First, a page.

Corrections and subsequent changes were, again, very complex. It wasn’t long before I developed a vision of a multicam system: An automatic system for synchronizing the cameras using the audio tracks. All cameras would have to be seen at the same time. When operated, you would click on the different camera images and a new track would generate containing the multicam mix. I then visualized my idea in 2003 with an image processing software (Fig. 2), described it in detail and hoped that it would be accepted.
I sent my idea for the feature to the development team along with bug fixes and improvement suggestions for the then current Movie Edit Pro version. Then I was invited to participate as a beta tester and a very friendly, constructive cooperation began, which has enabled me to contribute many ideas over the years. I was even invited to a release party and got to know the development team. I ran a 3D video course in Arnsberg in 2010 with a colleague, and coincidentally, the 3D features in Movie Edit Pro were developed at the same time. So our 3D course was able to work with a beta predecessor and give the first feedback to the developers.
I had to wait five long years for multicam to become a reality. My proposal was not top of the development priority list. During each beta test I drew attention again to the multicam proposal and only once more and more users expressed interest was the feature implemented in 2008 quickly and without any complications. I was very happy about it.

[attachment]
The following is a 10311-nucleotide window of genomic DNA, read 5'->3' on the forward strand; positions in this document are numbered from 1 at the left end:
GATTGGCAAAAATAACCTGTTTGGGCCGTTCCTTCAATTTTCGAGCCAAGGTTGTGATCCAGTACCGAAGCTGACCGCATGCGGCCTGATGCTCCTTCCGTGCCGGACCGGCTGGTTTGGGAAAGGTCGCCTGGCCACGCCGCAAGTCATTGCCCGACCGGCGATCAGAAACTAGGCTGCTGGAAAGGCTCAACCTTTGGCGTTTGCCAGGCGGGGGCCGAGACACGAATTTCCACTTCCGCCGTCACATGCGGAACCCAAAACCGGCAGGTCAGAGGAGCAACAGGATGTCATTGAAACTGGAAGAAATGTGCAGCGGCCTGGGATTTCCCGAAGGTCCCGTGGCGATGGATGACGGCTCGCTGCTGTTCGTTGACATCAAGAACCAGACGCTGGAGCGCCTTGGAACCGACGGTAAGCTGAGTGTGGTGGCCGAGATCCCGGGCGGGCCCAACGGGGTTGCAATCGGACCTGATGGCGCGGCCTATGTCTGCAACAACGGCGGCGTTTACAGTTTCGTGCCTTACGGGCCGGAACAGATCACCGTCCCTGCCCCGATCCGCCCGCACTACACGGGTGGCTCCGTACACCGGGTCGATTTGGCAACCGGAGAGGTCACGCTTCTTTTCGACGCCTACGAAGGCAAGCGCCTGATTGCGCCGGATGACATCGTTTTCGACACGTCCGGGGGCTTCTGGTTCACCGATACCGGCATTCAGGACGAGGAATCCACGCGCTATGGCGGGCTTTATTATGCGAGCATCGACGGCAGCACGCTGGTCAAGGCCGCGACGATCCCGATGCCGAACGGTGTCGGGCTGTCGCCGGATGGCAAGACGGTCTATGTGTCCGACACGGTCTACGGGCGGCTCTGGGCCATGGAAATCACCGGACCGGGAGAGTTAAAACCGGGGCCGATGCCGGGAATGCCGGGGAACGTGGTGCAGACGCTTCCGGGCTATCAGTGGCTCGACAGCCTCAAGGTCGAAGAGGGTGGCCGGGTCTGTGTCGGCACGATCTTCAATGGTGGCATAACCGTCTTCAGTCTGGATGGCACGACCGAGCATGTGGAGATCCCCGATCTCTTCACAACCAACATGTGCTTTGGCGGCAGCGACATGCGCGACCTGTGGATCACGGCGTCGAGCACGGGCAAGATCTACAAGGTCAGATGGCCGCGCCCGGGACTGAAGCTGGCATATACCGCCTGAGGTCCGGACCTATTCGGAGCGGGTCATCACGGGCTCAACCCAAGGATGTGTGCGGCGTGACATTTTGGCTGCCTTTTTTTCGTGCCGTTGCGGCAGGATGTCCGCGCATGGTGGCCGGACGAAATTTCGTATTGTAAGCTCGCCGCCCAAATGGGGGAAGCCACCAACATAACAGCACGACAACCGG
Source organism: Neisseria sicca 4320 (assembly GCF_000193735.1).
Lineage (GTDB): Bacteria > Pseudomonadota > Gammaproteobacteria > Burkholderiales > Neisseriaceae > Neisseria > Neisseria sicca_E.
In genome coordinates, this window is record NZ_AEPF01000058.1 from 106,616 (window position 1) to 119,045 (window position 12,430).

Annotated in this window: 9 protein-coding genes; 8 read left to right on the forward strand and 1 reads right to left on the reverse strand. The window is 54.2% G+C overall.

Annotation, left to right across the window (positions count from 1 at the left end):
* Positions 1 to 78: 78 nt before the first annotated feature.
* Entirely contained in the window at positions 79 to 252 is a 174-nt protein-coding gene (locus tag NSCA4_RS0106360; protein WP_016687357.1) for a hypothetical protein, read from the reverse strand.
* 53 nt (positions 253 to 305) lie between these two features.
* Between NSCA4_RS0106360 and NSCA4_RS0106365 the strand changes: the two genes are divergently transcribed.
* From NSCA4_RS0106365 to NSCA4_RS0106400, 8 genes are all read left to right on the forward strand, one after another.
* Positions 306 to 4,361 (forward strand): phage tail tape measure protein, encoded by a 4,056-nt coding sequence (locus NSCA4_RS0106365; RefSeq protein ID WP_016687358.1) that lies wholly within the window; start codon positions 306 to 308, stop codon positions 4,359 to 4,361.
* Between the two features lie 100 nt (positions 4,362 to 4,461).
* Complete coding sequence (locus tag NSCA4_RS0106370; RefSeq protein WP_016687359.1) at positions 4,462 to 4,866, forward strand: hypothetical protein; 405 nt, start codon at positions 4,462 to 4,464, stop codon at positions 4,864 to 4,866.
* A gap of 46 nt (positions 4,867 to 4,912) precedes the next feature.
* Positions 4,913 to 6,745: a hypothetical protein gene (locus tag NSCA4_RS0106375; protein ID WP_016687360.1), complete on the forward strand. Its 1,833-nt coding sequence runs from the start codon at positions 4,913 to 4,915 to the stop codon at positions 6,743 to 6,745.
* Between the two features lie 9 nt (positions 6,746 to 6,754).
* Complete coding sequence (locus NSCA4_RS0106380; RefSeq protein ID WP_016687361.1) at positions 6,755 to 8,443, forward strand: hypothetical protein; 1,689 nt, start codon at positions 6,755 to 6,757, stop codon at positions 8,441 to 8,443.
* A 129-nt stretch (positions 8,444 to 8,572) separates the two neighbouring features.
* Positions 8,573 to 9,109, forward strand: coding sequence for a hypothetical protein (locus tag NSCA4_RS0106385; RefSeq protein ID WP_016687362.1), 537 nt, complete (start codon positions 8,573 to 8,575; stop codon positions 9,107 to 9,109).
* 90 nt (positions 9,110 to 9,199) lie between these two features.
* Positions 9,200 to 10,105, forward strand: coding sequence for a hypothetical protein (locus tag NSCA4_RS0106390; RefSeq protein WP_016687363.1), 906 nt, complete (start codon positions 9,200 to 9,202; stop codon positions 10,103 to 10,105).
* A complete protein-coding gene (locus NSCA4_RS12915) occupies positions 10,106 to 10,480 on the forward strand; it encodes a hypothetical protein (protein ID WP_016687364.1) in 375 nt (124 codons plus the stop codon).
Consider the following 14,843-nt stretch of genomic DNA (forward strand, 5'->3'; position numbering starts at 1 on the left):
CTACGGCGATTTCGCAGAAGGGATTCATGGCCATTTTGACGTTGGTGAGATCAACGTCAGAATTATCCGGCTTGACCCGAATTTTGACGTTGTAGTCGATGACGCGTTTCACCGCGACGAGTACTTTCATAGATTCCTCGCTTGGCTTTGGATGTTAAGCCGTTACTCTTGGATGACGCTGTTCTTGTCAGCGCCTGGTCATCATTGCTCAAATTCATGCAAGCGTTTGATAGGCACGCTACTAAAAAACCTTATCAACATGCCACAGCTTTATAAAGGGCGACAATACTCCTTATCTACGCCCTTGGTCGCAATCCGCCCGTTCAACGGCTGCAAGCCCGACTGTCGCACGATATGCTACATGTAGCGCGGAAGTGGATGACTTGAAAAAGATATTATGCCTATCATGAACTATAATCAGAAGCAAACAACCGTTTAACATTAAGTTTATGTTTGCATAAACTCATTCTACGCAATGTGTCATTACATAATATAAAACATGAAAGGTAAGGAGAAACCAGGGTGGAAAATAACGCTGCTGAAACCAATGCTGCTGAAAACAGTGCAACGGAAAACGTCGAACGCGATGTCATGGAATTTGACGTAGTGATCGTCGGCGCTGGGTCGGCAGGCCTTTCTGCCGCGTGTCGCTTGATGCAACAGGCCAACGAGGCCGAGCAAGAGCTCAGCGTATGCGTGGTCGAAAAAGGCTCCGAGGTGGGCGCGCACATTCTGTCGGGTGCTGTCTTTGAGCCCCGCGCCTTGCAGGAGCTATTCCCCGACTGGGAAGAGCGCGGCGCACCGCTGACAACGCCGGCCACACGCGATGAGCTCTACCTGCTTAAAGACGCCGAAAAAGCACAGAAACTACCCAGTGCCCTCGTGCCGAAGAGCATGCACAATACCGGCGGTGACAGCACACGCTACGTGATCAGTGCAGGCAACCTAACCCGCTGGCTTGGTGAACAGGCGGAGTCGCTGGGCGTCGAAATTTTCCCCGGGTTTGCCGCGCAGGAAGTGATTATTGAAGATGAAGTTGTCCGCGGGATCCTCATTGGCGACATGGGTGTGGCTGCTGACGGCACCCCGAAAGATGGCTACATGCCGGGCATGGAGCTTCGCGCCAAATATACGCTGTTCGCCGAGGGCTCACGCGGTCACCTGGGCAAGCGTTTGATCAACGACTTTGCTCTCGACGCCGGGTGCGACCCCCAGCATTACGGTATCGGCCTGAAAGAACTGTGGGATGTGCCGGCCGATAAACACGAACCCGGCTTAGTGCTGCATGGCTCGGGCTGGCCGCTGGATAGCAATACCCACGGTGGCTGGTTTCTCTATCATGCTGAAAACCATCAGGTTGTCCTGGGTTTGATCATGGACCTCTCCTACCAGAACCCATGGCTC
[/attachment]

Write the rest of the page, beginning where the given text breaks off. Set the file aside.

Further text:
“[…] I wouldn’t let it go and pushed gently again and again – and was very pleased that multicam was implemented in the end. It has let me edit a whole range of productions, and I’m sure I’m not the only one who has found it useful.”
I’m still a beta tester, even if not as regularly or intensive as before. In one beta test I reported 86 bugs and improvement suggestions.
Movie Edit Pro is always a step ahead when it comes to real-time editing. When computers were still quite slow for video editing, other programs pre-rendered image transitions such as dissolves or text transitions before you could see the end result. MAGIX showed you everything right away in real time. Today, multicam editing runs absolutely smoothly even with nine HD cameras and at this point I’d like to convey how appreciative I am to the developer team for their work!
Features I find indispensable are multicam and 3D.
Movie Edit Pro has developed into a fantastic all-round video editing solution. New innovations have always been integrated in the program – from SD to HD to 4K. Numerous features such as effects, image corrections, image stabilization, green screen, color corrections, image animations, etc. have been continuously improved or expanded. Following multicam, 3D and numerous other improvements, I think the software has now reached such a comprehensive maturity that any new features are simply the cherry on top.
My current media project is another school theater recording, the play “Astoria”, which we filmed with eight cameras. Two camera operators left and right of the stage each filmed with two cameras (1x stage and 1x close-up shot/counter shot) and I was behind four cameras (1x stage, 1 x per person and 2 cameras to “fish” for decent close-ups). Due to years of experience, I can follow movement on stage with two cameras simultaneously.
If you’d like to produce your own videos using multicam mode, download the 30-day free trial of Movie Edit Pro from our website!